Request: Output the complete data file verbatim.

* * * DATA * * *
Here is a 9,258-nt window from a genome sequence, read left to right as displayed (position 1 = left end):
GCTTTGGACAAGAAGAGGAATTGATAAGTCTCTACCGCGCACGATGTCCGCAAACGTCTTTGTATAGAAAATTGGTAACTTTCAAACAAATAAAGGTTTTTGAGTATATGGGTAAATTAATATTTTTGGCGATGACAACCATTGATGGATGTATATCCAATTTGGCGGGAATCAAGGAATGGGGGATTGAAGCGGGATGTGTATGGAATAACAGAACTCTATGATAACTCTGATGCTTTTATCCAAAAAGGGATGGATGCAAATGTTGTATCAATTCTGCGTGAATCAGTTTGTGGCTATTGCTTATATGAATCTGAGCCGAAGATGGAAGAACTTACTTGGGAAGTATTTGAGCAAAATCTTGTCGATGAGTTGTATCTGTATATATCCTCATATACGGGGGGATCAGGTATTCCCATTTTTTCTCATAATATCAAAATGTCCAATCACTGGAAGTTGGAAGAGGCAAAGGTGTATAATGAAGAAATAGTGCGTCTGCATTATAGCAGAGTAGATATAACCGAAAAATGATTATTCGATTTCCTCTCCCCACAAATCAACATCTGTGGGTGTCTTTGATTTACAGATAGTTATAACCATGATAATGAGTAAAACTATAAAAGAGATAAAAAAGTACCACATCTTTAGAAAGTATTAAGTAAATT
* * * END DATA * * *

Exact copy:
Here is a 9,258-nt window from a genome sequence, read left to right as displayed (position 1 = left end):
GCTTTGGACAAGAAGAGGAATTGATAAGTCTCTACCGCGCACGATGTCCGCAAACGTCTTTGTATAGAAAATTGGTAACTTTCAAACAAATAAAGGTTTTTGAGTATATGGGTAAATTAATATTTTTGGCGATGACAACCATTGATGGATGTATATCCAATTTGGCGGGAATCAAGGAATGGGGGATTGAAGCGGGATGTGTATGGAATAACAGAACTCTATGATAACTCTGATGCTTTTATCCAAAAAGGGATGGATGCAAATGTTGTATCAATTCTGCGTGAATCAGTTTGTGGCTATTGCTTATATGAATCTGAGCCGAAGATGGAAGAACTTACTTGGGAAGTATTTGAGCAAAATCTTGTCGATGAGTTGTATCTGTATATATCCTCATATACGGGGGGATCAGGTATTCCCATTTTTTCTCATAATATCAAAATGTCCAATCACTGGAAGTTGGAAGAGGCAAAGGTGTATAATGAAGAAATAGTGCGTCTGCATTATAGCAGAGTAGATATAACCGAAAAATGATTATTCGATTTCCTCTCCCCACAAATCAACATCTGTGGGTGTCTTTGATTTACAGATAGTTATAACCATGATAATGAGTAAAACTATAAAAGAGATAAAAAAGTACCACATCTTTAGAAAGTATTAAGTAAATT